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Camino Guide Part 2: The Culture of the Camino
1 Min Read
10 February 2014
Camino Guide Part 2: The Culture of the Camino

In chapter 2 of our guide to the Camino, we discuss the language of the regions, food on the Camino, and what public holidays could affect your journey to Santiago.


Language: Having some knowledge of Spanish will certainly enhance your trip.  The local people with appreciate a few words of Castellano. You should, however, be aware that Spanish (Castellano) is not the only language spoken in Spain. Rabanal del CaminoOnce in Northern Spain you will pass through autonomous regions with their own language and distinct culture. Regions with their own language are Catalonia (Catalan), Galicia (Gallego), and País Vasco (Basque). Being aware of these distinctions will set you apart from the traditional tourist and allow you to fully appreciate the local people and their culture. As for the routes outside Spain – the Camino Portugés and Via Podiensis – learning basic phrases in Portuguese and French will help you interact more with local people and pilgrims.


Calle_Laurel_01One of the greatest parts of any Camino is passing through varied and interesting places which come with a distinct cuisine. Many restaurants on the Camino have a ‘menu de peregrino’ (costing around €10) they tend to be good value for money and often include a free bottle of good quality wine. While on the Camino path even the smallest of villages will have a small restaurant, bar or shop to pick up provisions.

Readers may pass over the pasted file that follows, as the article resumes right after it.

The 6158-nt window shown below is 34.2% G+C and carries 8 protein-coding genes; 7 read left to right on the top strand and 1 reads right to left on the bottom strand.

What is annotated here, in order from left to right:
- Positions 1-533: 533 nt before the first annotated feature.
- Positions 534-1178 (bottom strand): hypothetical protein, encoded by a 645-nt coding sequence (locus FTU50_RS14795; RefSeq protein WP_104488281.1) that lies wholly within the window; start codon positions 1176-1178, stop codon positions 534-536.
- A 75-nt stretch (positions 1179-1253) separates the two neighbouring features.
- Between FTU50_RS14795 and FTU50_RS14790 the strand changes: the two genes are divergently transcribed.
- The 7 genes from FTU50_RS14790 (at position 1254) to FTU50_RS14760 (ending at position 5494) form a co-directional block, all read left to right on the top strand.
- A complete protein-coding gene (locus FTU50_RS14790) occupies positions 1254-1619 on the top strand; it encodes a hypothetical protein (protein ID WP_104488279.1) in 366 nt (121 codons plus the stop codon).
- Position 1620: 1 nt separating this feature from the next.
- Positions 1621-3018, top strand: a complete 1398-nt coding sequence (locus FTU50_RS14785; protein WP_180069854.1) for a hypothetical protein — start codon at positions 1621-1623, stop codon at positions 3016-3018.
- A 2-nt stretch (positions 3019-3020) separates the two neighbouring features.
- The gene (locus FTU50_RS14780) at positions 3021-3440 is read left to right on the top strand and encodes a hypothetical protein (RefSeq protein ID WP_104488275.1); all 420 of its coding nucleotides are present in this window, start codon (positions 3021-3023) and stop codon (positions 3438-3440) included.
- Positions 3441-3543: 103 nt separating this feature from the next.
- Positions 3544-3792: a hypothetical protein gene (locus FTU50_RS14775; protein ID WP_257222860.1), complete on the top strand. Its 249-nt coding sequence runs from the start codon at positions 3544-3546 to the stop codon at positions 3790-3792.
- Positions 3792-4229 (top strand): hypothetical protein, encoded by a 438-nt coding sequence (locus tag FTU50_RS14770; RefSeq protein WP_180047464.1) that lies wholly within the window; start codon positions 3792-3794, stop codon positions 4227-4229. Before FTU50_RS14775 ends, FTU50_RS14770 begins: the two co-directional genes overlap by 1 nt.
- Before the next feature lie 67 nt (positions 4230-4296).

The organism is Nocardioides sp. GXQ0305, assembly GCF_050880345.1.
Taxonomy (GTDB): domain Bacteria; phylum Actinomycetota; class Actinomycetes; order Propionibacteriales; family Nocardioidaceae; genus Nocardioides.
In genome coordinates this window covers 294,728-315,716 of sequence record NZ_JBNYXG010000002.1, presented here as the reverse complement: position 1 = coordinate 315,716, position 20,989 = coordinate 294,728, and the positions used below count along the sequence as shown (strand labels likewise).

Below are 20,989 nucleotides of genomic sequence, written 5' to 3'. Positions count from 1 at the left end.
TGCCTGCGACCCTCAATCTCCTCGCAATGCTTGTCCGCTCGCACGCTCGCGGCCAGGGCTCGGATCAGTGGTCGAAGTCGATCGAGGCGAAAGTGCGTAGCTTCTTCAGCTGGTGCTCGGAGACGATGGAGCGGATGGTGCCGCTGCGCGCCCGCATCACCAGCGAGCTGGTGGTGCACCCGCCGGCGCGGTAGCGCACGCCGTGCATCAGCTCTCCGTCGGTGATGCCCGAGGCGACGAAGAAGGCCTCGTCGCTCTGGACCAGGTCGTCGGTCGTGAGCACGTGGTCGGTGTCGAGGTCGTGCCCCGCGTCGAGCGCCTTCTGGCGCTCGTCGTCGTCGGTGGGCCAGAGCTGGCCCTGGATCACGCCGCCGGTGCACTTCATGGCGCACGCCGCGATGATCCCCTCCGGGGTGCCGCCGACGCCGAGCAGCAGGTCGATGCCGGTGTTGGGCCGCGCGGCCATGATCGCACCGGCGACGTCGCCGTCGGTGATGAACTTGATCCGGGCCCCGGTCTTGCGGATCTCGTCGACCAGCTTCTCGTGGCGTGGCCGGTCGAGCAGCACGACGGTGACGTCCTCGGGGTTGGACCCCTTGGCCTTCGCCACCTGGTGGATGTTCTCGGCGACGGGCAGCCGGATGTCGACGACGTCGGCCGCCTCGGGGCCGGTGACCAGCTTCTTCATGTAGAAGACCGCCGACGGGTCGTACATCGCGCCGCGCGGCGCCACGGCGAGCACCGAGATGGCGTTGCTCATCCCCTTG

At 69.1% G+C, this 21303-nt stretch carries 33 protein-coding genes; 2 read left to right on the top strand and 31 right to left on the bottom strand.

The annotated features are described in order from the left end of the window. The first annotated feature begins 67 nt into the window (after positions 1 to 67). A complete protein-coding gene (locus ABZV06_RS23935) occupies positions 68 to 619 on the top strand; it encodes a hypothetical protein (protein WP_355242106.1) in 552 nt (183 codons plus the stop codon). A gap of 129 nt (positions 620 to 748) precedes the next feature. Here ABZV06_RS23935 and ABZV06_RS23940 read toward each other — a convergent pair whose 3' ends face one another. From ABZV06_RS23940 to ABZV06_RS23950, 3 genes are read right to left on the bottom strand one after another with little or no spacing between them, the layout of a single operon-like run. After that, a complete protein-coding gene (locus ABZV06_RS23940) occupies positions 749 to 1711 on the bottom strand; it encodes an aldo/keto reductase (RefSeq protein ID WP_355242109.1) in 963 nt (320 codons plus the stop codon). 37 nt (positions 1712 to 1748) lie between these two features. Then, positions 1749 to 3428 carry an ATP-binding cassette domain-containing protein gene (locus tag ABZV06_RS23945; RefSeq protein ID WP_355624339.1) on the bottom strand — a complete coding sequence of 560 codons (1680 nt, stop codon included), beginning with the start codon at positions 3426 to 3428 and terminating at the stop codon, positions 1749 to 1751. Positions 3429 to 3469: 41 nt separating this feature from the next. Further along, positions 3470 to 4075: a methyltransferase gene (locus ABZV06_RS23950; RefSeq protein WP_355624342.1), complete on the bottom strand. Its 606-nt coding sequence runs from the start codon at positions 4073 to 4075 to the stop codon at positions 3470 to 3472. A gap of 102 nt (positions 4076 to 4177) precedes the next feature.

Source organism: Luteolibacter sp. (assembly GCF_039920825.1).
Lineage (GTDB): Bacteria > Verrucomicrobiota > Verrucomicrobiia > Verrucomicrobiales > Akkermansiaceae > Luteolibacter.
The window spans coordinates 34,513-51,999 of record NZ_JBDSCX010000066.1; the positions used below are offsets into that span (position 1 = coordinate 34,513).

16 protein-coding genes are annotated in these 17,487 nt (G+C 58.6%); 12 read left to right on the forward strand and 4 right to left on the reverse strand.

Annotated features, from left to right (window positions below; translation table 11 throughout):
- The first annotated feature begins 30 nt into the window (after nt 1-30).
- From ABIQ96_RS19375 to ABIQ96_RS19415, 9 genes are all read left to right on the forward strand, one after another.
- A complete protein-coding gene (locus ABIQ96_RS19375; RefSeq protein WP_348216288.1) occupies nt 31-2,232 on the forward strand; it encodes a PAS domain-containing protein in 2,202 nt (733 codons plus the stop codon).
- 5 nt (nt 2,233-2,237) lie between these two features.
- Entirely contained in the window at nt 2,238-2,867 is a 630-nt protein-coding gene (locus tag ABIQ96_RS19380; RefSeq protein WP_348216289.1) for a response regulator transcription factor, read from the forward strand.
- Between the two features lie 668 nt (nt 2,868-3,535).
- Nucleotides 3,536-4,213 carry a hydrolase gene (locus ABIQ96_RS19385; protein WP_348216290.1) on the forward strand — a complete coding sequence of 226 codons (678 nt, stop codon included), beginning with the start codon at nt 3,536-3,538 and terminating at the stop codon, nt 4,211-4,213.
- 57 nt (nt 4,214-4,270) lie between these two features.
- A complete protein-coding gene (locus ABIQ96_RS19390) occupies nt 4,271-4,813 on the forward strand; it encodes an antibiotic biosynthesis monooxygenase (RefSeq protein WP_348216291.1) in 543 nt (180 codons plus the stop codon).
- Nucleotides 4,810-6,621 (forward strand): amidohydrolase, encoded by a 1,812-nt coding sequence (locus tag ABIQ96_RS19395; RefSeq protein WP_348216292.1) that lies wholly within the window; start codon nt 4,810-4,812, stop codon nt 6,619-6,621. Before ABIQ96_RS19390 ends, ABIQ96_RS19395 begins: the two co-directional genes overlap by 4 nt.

Public Holidays

Spain has a lot of festivities and bank holidays (12 national ones and at least 4 regional and/or local ones) during which all banks, shops and government institutions are closed: 01/01, 06/01, 01/05, 15/08, 12/10, 01/11, 06/12, 08/12, 25/12 and of course the Thursday, Friday and Sunday of Holy Week  (Semana Santa; normally at the end of March/ beginning of April, depending on the Catholic calendar) Saint James' Day is 25th July, and celebrated as a public holiday in Galicia, with many festivities taking place in Santiago. Although businesses are closed and public transport may be affected, many celebrations and events take place on this day in Santiago. Should you need any more information about walking the Camino, please do not hesitate to contact us or browse our collection of Camino tours.

Frances McCann

Written by

Frances McCann
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